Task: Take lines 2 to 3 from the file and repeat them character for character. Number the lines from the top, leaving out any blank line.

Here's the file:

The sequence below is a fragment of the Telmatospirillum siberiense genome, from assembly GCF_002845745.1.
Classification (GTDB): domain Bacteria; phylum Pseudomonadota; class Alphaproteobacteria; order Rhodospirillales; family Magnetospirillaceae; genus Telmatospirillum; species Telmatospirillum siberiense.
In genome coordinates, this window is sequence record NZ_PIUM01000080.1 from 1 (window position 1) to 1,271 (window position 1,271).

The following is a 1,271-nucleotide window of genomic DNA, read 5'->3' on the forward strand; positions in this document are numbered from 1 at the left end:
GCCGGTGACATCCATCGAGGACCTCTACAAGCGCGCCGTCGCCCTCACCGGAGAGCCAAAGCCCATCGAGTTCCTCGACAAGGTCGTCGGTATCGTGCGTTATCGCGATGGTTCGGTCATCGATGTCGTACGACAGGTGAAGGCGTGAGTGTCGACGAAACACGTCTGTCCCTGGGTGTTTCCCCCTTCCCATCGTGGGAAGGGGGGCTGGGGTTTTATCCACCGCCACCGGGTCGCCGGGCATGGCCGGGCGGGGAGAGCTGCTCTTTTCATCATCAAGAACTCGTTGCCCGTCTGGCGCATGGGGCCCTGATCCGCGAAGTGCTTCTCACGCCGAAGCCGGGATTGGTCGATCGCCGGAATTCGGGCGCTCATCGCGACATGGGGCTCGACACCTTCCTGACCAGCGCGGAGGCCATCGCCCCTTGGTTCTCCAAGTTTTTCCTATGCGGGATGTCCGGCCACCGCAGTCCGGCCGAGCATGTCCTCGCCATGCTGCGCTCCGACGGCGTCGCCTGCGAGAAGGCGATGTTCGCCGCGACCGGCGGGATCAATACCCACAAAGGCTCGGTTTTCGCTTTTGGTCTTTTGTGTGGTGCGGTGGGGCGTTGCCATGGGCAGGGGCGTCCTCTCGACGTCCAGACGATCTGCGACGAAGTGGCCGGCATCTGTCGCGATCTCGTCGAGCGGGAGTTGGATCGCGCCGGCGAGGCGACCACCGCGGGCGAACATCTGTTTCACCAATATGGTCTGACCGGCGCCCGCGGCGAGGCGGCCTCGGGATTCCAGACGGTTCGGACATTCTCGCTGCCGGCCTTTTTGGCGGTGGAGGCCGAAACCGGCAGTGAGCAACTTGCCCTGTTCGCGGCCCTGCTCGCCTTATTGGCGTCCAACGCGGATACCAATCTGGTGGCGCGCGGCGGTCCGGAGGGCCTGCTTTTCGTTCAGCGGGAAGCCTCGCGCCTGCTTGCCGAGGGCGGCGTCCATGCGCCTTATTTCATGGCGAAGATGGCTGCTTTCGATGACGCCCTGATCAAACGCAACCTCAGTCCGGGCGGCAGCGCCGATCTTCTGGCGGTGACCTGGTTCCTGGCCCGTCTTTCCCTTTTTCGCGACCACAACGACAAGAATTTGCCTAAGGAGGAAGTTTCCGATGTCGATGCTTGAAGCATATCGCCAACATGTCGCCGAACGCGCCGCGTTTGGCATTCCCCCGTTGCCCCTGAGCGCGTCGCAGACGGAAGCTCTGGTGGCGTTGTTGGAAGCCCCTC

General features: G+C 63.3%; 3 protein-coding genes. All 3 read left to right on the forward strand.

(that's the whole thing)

Classification (GTDB): domain Bacteria; phylum Pseudomonadota; class Alphaproteobacteria; order Rhodospirillales; family Magnetospirillaceae; genus Telmatospirillum; species Telmatospirillum siberiense.
In genome coordinates, this window is sequence record NZ_PIUM01000080.1 from 1 (window position 1) to 1,271 (window position 1,271).